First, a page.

Boeing has flown the first manned airplane powered by hydrogen fuel cells. The plane was engineered at Boeing Research & Technology Europe in Madrid, Spain with help from industry partners in Austria, France, Germany, Spain, the UK and the U.S. The plane is a two-seat Demona motor glider with a 53-ft wingspan. Diamond Aircraft Industries of Austria built the plane to include a proton exchange membrane fuel cell/lithium-ion battery hybrid system that powers an electric motor coupled with a conventional propeller.
During three test flights in February and March, the airplane climbed to an altitude of 3,300 ft. After reaching cruising altitude and disconnecting the batteries, the pilot flew straight and level at a cruising speed of 62 mph for 20 minutes on power solely provided by the fuel cells. Boeing sees the potential to use fuel cell power for small manned and unmanned air vehicles.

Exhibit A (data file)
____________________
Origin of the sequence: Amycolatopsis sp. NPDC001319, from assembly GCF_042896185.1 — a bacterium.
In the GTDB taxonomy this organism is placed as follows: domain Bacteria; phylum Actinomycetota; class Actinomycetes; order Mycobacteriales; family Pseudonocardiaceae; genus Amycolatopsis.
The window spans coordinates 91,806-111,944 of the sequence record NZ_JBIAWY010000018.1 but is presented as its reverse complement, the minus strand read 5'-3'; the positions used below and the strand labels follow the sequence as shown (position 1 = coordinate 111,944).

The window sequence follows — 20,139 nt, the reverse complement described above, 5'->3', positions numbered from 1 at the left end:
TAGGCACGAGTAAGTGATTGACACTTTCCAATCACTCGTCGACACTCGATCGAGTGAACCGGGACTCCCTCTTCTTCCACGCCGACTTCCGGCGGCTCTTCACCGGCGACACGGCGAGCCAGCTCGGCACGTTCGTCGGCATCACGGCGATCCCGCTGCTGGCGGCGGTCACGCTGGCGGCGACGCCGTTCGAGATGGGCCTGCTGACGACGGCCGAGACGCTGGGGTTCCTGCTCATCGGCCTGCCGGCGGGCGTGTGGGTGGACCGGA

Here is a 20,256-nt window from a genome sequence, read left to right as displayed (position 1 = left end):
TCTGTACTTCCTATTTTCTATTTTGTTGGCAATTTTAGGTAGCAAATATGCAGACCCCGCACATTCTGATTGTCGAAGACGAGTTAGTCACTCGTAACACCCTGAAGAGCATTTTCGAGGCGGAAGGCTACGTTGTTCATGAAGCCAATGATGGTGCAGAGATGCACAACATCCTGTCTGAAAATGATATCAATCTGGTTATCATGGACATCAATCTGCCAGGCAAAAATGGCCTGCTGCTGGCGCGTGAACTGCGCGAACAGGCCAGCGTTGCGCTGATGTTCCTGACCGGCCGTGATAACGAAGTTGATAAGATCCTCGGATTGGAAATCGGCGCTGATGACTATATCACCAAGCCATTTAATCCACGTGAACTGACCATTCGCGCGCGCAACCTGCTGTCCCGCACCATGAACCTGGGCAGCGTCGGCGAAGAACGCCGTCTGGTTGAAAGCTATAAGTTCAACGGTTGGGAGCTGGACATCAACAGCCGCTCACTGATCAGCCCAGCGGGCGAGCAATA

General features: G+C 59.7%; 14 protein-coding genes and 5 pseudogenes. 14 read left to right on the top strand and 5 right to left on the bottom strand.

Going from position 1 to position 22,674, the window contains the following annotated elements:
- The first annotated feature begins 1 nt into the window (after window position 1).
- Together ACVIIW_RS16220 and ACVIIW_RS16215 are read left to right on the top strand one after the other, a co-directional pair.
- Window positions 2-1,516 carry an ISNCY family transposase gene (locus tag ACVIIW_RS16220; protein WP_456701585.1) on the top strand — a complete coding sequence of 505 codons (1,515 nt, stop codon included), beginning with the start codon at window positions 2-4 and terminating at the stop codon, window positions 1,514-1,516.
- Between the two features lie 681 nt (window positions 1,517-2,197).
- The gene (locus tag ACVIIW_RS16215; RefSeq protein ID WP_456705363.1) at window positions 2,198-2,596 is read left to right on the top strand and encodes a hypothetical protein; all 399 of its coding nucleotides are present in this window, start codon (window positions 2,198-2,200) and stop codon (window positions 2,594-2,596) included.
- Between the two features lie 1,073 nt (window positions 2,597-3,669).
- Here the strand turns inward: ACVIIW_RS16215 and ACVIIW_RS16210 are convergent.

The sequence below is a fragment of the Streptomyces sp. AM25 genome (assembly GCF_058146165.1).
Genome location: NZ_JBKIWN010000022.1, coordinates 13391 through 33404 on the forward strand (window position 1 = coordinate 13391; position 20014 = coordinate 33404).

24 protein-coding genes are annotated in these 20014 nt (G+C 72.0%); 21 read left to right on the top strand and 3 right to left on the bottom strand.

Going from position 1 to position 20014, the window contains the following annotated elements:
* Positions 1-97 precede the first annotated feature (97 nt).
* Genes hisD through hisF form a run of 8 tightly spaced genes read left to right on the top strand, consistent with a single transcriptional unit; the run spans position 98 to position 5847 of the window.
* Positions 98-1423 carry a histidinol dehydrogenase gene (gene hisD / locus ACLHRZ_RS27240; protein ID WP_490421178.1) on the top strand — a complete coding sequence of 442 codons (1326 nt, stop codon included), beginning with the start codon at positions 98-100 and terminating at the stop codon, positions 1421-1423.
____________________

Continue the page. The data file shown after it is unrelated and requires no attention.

In his keynote address at the RAPID 2015 conference last week, Made In Space CTO Jason Dunn gave an update on how far his company and co-development partner NASA have come in their quest to bring 3D printing to the space station -- and beyond.
On Memorial Day, Americans remember the sacrifices the US armed forces have made, and continue to make, in service to the country. All of us should also consider the developments in technological capabilities and equipment over the years that contribute to the success of our military operations.
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